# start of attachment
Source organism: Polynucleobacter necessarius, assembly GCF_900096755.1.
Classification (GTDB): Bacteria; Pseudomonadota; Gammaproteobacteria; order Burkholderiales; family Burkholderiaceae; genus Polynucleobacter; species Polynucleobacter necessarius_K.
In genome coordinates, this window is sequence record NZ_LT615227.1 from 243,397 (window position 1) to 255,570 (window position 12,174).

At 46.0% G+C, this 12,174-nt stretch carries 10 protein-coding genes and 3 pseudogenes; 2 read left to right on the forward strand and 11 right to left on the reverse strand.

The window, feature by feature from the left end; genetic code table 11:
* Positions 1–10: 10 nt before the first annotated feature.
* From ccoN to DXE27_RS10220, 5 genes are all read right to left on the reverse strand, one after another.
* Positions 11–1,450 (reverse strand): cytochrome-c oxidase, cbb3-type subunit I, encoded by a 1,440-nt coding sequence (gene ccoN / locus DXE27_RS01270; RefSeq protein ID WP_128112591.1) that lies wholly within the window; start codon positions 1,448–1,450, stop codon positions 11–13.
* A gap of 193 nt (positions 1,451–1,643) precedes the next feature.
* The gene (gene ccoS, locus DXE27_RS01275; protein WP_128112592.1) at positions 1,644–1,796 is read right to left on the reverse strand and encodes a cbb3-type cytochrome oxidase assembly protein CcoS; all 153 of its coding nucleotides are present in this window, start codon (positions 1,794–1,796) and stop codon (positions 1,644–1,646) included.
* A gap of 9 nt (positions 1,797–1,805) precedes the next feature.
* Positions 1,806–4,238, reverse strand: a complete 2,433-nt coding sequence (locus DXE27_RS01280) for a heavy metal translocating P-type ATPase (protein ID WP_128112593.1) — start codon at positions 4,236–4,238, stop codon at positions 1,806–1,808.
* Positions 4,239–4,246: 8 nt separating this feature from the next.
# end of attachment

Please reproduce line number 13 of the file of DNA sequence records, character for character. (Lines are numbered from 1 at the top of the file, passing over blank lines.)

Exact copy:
* Positions 4,239–4,246: 8 nt separating this feature from the next.